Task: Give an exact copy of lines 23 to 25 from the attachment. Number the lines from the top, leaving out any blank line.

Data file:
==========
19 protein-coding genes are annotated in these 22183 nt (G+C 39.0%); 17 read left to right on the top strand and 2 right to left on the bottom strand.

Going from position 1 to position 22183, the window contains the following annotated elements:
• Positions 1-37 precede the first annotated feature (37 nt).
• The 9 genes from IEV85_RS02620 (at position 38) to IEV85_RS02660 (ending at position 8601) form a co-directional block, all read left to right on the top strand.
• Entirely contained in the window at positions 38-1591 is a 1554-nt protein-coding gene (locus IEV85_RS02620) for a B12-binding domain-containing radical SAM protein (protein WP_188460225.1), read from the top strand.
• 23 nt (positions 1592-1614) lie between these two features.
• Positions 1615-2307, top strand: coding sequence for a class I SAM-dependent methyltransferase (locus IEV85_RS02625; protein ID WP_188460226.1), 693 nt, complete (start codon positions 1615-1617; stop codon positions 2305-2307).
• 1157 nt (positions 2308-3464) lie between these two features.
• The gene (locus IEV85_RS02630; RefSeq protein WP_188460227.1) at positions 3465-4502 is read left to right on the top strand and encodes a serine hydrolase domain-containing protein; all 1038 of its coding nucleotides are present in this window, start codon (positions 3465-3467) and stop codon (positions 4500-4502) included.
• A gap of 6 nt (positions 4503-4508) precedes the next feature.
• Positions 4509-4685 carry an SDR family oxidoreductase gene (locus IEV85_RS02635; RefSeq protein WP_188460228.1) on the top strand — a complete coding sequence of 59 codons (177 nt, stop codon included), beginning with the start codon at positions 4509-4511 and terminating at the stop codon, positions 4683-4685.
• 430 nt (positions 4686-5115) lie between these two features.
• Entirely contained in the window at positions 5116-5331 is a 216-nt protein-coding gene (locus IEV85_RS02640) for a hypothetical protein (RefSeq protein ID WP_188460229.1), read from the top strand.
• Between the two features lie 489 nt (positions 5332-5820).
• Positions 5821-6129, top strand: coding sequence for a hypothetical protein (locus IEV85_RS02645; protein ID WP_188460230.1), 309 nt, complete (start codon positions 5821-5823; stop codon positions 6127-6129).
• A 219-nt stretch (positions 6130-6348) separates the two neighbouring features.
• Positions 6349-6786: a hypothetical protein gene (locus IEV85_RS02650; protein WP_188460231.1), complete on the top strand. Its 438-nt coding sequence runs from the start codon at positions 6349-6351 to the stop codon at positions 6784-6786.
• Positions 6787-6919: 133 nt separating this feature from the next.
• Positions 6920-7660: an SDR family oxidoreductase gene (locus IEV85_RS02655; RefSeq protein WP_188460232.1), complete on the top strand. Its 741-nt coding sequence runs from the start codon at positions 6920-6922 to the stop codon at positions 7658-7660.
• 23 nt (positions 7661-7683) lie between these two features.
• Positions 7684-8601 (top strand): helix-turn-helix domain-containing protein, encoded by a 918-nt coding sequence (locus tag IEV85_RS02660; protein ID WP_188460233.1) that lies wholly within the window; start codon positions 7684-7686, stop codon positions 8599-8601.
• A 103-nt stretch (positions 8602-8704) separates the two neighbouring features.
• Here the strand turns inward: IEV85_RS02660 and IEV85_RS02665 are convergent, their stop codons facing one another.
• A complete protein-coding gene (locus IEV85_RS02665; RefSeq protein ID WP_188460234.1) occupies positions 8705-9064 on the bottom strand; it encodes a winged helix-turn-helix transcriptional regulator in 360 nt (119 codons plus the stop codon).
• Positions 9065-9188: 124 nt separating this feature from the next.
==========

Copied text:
• Here the strand turns inward: IEV85_RS02660 and IEV85_RS02665 are convergent, their stop codons facing one another.
• A complete protein-coding gene (locus IEV85_RS02665; RefSeq protein ID WP_188460234.1) occupies positions 8705-9064 on the bottom strand; it encodes a winged helix-turn-helix transcriptional regulator in 360 nt (119 codons plus the stop codon).
• Positions 9065-9188: 124 nt separating this feature from the next.